Companion animals and the law


McBride, E.A. (2006) Companion animals and the law. In, British Veterinary Nursing Association Annual Conference 2006 13 - 15 Oct 2006.

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Description/Abstract

It is the hope of many professionals in the animal world that pet owners are responsible. ‘Responsible pet ownership’ is a term often used and one which has many aspects. These include not only the welfare of the animal in question, but also that of people and of other animals. In human society, the underlying ethics of what is considered reasonable behaviour is often made clear by the setting of rules and regulations of the group or, more formally, such rules are strengthened and laid down as laws. There is a great deal of such legislation that relates to the ownership of animals. With respect to companion animals, these are not species specific, as there are no companion animal species per se. The Companion Animal Welfare Council (CAWC) defines a companion animal as an animal, of any species, that is “kept by private individuals or groups for companionship, interest or hobby, and for breeding supply or education related to their keeping for these purposes.” (cawc.org.uk)

The veterinary surgery is in an enviable position to act as a conduit for the education of owners in various aspects of animal management and welfare. It is also important that advice is available for potential owners regarding what species or breed may be most suitable for their lifestyle. This aspect of ‘planning for a pet’ is a service that could usefully be promoted to the public in general, as many purchases (of all sorts of species) are impulse buys; often with undesired consequences for both animal and owner. However, whether advising potential or current owners, it is essential that such advice is fully informed. Covering aspects of the animal’s physical and psychological needs is essential but not sufficient. Another major aspect is how the law affects pet ownership, both nationally and locally. In addition, surgeries should be aware of the potential legal implications of ‘advertising’ services on their notice boards that they personally have not assessed. Such advertisements can be interpreted as recommendations. Again it is important that assessment of services, as with any recommendation, is conducted from an informed position.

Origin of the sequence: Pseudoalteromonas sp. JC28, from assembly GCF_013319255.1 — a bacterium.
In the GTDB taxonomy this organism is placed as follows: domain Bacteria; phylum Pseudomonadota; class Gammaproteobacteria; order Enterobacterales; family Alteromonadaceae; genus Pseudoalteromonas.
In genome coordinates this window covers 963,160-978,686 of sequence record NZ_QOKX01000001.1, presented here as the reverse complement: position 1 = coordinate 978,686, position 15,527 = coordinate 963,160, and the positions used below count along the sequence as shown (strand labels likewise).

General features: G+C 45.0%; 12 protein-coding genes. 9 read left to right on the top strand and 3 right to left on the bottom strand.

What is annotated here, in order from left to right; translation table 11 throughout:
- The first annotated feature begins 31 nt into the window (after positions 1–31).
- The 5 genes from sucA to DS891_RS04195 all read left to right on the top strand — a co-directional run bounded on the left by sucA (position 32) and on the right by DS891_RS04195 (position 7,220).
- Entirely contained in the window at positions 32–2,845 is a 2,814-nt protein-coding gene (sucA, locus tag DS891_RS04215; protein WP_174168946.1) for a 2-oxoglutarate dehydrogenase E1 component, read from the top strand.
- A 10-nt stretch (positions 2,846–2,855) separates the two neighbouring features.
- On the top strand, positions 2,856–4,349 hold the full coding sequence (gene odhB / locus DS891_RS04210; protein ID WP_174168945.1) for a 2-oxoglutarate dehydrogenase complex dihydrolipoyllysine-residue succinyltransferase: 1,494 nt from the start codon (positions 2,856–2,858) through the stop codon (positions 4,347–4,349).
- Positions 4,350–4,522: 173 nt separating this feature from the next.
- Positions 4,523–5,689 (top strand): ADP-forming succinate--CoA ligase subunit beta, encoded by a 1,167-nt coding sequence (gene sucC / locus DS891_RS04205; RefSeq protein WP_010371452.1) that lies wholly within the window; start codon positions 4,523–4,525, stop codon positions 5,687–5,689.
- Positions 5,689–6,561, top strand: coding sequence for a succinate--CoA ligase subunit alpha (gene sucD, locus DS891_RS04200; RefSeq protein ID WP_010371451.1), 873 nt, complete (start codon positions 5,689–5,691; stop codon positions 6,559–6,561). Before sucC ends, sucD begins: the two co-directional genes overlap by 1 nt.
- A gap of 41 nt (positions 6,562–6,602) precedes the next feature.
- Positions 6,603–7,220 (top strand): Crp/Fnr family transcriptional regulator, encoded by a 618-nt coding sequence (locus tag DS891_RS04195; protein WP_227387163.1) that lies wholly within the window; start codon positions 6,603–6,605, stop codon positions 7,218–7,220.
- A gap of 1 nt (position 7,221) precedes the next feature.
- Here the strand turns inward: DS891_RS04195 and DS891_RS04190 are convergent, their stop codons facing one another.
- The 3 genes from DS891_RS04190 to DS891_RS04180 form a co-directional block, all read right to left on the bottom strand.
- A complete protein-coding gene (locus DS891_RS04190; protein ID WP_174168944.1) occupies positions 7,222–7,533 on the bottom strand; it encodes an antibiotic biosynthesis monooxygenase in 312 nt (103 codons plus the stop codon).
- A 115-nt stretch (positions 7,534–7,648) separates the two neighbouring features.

In this talk, a brief review will be given of major aspects of British law that affect owners of dogs and other species, including current changes in welfare legislation. Suggestions will be made of how the Veterinary Nurse can assist clients in understanding their legal obligations relating to pet ownership, where to go for further information, and how to seek appropriate assistance should they need it if they and their pet fall foul of the strong arm of the law!

Item Type: Conference or Workshop Item (Lecture)
Keywords: Companion Animals, Law, Pets, Welfare
Subjects: S Agriculture > SF Animal culture
Q Science > QL Zoology
B Philosophy. Psychology. Religion > BF Psychology
Divisions: University Structure - Pre August 2011 > School of Psychology > Division of Cognition
ePrint ID: 55238
Date Deposited: 30 Jul 2008
Last Modified: 27 Mar 2014 18:38
URI: http://eprints.soton.ac.uk/id/eprint/55238

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